In July 2014, a small group of funders came together to form Fund for Shared Insight, a collaborative focused on promoting listening and feedback to elevate the voices of those least heard in our field: the beneficiaries of nonprofit programs and services.

Fortunately, our funders with stronger understandings of EDI saw that our work was directly and unequivocally related to equity, diversity, and inclusion. They understood how meaningful feedback involves listening to diverse voices, and how the very best feedback loops encourage inclusive engagement. They also understood how feedback has the potential to shift organizational culture and disrupt traditional power dynamics between nonprofits, philanthropy, and the people and communities they serve.

Those colleagues consistently challenged others at the table to consider how we might put equity – and more specifically racial equity – more squarely at the heart of our work. By 2016, all of our funders committed to explore this together.

Working with an EDI Lens

Like many other funders on an EDI journey, we’ve come to recognize that working with an EDI lens means more than supporting organizations working toward equity. It has an impact on everything we do. Here are some of the ways we have expanded our commitment to EDI:

  • We now have an EDI partner as a member of our core staff team who is involved in every aspect of our work.
  • We’re committed to recruiting and hiring staff and other partners from diverse backgrounds and to intentionally networking outside of our usual contacts.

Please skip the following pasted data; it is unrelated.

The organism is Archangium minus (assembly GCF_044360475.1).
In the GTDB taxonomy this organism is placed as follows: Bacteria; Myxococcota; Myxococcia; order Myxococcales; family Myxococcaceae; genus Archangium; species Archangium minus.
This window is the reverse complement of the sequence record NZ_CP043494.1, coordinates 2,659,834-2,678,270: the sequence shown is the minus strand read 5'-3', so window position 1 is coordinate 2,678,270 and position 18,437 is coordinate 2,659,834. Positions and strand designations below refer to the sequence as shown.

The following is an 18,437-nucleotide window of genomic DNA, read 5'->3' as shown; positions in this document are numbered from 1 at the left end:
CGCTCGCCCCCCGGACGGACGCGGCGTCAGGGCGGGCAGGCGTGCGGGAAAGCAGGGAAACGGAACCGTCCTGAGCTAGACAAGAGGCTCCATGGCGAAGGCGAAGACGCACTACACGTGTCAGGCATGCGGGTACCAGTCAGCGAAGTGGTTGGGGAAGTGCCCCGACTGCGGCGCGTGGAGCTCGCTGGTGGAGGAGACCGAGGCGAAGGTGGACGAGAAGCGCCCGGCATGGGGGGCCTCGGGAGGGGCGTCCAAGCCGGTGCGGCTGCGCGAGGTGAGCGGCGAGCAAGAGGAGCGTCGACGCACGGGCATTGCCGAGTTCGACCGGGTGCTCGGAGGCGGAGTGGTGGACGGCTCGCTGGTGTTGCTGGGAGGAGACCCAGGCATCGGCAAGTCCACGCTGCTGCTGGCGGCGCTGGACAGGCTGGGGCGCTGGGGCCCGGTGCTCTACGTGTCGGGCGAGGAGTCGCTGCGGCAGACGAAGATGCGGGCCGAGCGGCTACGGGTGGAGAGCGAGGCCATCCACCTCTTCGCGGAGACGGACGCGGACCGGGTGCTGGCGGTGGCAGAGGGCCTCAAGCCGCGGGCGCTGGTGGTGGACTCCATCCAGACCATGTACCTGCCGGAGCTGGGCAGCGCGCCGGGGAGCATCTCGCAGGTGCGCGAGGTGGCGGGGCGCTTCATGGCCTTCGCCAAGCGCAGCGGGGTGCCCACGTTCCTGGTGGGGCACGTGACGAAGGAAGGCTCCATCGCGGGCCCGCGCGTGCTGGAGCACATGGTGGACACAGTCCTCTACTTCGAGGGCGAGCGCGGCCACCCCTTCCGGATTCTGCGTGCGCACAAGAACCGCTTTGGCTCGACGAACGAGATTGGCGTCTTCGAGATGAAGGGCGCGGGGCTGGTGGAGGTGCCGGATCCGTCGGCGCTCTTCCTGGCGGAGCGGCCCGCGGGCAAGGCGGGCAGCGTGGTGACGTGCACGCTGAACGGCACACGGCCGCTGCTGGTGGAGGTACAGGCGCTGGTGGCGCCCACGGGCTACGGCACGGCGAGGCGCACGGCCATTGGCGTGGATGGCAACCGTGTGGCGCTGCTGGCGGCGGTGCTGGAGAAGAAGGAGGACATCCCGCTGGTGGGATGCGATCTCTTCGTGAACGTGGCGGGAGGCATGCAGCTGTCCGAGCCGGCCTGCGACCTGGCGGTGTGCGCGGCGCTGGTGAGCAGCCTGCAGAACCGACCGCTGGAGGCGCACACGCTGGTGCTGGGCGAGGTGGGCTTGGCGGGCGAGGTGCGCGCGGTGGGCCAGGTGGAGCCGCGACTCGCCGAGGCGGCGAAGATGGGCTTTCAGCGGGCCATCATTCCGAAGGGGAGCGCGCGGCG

• Our theory of change now includes explicit EDI markers. For each activity and focus area, such as building feedback practice in the social sector, we ask the same guiding questions: How does this reflect our commitment to advance equity, diversity, and inclusion?
  • Our evaluation and learning partner has added EDI-focused questions to their surveys to help us learn and hold ourselves accountable.

We recognize that we have more to learn and that many institutions are far more advanced in their understanding and application of EDI principles in their grantmaking. As we look toward the future, we are considering ways to make grants decisions through a racial equity lens. We are learning about participatory grantmaking and how that might further our EDI goals, especially as we explore working with policy and advocacy groups interested in partnering with the communities they serve.

Read the full article about equity, diversity, and inclusion by Melinda Tuan at The Center for Effective Philanthropy.